Cup Match: Our Tradition
Cup Match is a public holiday introduced in Bermuda after the abolishment of slavery on 1st August 1835. The celebration of emancipation began as men from the west (Somerset), and the east (St. George’s), met for a friendly rivalry cricket match and held various celebrations. It was decided in 1901, by two Friendly Societies that the two teams would play for an annual trophy. Members from the societies raised funds for one-year, and introduced a silver cup in 1902 that would be competed for between both teams, officially forming the Cup Match holiday in Bermuda.
In 1947, Cup Match was introduced officially as a two-day national public holiday in Bermuda. The holiday is celebrated on the Thursday and Friday closets to 1st August. The first day of Cup Match is known as Emancipation day to commemorate the abolition of slavery on the island. The second day is Somers Day in remembrance of the late Admiral Sir George Somers who began the island’s English settlement.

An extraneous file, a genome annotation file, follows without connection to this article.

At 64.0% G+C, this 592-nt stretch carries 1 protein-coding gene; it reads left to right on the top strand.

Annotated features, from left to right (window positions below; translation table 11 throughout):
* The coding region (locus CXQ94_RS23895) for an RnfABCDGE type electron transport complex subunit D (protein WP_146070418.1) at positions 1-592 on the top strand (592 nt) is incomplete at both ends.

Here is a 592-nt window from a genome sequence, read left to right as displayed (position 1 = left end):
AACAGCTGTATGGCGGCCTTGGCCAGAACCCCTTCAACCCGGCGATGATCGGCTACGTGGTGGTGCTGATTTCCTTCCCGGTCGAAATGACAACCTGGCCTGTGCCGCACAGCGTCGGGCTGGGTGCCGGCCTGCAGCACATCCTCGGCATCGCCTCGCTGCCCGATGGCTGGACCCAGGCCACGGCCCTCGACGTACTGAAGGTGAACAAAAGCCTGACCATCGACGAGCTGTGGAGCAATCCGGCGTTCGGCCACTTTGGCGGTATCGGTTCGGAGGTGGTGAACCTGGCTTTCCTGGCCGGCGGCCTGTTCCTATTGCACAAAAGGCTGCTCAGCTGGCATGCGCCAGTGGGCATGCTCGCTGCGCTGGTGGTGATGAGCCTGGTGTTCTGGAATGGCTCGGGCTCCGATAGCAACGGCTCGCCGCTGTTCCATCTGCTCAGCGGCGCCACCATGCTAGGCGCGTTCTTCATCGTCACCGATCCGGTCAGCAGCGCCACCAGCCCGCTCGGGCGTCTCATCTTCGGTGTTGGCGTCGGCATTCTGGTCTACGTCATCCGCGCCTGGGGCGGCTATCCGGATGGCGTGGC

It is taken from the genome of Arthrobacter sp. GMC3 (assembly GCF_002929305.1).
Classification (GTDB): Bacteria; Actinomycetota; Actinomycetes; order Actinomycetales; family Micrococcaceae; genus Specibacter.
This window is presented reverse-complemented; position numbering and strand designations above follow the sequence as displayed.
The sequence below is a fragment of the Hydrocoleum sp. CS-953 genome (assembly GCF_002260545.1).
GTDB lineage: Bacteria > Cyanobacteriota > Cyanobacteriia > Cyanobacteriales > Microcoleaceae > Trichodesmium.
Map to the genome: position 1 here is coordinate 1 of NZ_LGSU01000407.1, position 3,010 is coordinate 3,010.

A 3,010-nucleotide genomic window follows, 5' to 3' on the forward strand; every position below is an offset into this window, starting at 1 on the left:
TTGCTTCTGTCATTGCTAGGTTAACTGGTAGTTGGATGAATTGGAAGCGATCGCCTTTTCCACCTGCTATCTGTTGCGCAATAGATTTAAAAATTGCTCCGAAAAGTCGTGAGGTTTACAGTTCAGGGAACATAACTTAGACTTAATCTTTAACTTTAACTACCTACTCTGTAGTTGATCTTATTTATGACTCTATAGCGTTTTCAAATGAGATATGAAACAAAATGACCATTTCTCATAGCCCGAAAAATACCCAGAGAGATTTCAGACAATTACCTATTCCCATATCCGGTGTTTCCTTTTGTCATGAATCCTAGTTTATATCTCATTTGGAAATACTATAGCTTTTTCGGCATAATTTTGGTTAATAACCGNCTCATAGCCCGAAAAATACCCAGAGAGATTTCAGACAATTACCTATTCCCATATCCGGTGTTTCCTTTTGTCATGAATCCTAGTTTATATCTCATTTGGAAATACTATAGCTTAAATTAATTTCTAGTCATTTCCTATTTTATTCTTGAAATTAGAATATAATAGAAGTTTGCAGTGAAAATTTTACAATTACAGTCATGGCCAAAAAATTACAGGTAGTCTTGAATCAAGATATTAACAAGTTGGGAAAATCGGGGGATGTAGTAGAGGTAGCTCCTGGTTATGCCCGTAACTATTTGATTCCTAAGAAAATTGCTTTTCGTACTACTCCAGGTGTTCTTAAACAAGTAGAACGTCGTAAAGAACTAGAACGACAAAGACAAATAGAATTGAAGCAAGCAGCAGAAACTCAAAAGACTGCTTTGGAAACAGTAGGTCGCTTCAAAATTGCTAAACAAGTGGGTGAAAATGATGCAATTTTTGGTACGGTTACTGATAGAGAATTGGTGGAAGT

The holiday is celebrated with Bermudians representing their teams through their official colours: red and navy for Somerset, and light blue and dark blue for St. George’s. Although the holiday is based upon the popular two day cricket match, you can find many families camping, boating and swimming as well.
The Cup Match holiday has become an important part of Bermuda’s culture and signifies a time of reflection, celebration and unity.